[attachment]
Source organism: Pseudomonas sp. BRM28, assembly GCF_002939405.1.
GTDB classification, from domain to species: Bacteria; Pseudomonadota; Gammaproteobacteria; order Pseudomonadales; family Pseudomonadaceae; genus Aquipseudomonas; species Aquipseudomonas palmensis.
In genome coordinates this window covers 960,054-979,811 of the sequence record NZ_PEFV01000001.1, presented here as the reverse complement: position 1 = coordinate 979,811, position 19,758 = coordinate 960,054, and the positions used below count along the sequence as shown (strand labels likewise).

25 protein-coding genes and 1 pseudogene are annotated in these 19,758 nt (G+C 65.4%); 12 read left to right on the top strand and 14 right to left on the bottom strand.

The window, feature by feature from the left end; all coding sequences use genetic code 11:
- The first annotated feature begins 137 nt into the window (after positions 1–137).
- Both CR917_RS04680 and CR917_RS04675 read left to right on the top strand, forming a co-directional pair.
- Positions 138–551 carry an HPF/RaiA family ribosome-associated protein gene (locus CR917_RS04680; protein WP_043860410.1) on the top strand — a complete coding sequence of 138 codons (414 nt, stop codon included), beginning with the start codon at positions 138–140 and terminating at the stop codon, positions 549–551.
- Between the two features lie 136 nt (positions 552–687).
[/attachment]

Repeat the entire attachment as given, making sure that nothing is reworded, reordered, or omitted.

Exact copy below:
Source organism: Pseudomonas sp. BRM28, assembly GCF_002939405.1.
GTDB classification, from domain to species: Bacteria; Pseudomonadota; Gammaproteobacteria; order Pseudomonadales; family Pseudomonadaceae; genus Aquipseudomonas; species Aquipseudomonas palmensis.
In genome coordinates this window covers 960,054-979,811 of the sequence record NZ_PEFV01000001.1, presented here as the reverse complement: position 1 = coordinate 979,811, position 19,758 = coordinate 960,054, and the positions used below count along the sequence as shown (strand labels likewise).

25 protein-coding genes and 1 pseudogene are annotated in these 19,758 nt (G+C 65.4%); 12 read left to right on the top strand and 14 right to left on the bottom strand.

The window, feature by feature from the left end; all coding sequences use genetic code 11:
- The first annotated feature begins 137 nt into the window (after positions 1–137).
- Both CR917_RS04680 and CR917_RS04675 read left to right on the top strand, forming a co-directional pair.
- Positions 138–551 carry an HPF/RaiA family ribosome-associated protein gene (locus CR917_RS04680; protein WP_043860410.1) on the top strand — a complete coding sequence of 138 codons (414 nt, stop codon included), beginning with the start codon at positions 138–140 and terminating at the stop codon, positions 549–551.
- Between the two features lie 136 nt (positions 552–687).